We fix burnout by working on agreements for time off. Both partners need to take days and even weeks off. We have to rebuild trust and we must create easy agreements at first. For example, we might give one partner every other Monday off and the other partner every other Friday. That gives each a long weekend every couple weeks. That helps. The idea is to schedule time away from the business for all partners.

By the way, a partner who never takes time off is trouble. That’s not only unhealthy, it very well may reflect an underlying issue.

Though the solution sounds easy and obvious, it is usually more complicated. We have to talk through the burnout and reach agreements that last. It’s never, ever enough for the burned out partner to take a week’s vacation. Burnout is serious. and a general change of schedule is usually in order.

6 most common partnership issues. I have seen these and more.
Chris Reich can help you solve your partnership issues

Uneven Workloads

When one partner feels they are doing a lot more work or spending a lot more time working than other partners, partnership problems ensue. This can be hard to fix without outside help. The partner who assumes the most work often feels used by the other partner. The partner working ‘less’ will often tell me the other partner ‘chooses’ to work more or does things that don’t matter anyway.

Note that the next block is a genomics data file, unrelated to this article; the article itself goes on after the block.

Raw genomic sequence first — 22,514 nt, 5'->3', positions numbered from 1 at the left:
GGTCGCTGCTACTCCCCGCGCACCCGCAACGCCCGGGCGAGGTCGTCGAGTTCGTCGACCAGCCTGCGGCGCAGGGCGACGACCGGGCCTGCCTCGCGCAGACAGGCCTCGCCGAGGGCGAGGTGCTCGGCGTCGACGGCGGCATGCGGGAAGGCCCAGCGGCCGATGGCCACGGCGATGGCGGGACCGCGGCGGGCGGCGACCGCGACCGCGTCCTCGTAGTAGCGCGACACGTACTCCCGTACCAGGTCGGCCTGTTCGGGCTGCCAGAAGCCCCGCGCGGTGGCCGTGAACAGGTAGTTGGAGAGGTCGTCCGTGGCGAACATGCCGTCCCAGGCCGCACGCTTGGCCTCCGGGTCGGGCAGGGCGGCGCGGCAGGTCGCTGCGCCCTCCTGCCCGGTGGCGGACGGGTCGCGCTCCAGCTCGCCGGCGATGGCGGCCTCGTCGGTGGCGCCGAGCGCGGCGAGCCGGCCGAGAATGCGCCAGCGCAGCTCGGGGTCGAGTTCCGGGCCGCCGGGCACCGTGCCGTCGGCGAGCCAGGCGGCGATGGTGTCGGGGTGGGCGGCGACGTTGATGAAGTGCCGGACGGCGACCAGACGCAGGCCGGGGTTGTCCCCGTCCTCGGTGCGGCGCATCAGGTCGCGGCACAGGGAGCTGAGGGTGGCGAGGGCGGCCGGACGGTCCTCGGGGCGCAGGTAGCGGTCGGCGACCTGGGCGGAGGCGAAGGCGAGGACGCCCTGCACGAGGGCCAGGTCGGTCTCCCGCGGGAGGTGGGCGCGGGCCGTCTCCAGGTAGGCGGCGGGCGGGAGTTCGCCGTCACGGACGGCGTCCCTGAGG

I see this with analytical types. They make charts, spreadsheets, and reports giving precise data about the business. The other partner will say that those details aren’t necessary to operate the business. “I spend my weekends making spreadsheets” vs. “you make spreadsheets because you want to. We don’t actually need them”.

Another way that uneven workloads manifest is when a partner is overly controlling. I hear comments like, “but he won’t let me do anything”.

Regardless of the cause of the uneven workload, it often comes down to money. If a partner does more work, they generally want more money.

This can be fixed by talking through the issues first. There is often a lot of misunderstanding wrapped around the problem of uneven workloads. The key is to balance the workloads, distribute pay according to production, or reach agreement that workloads will always be uneven. Often, just talking about the issues will soothe feelings and get the relationship back on track. If we find good combinations of work-pay, agreements can be drafted which provide a basis of understanding. Translated: people will often agree to an uneven workload if there are understandings that go with it.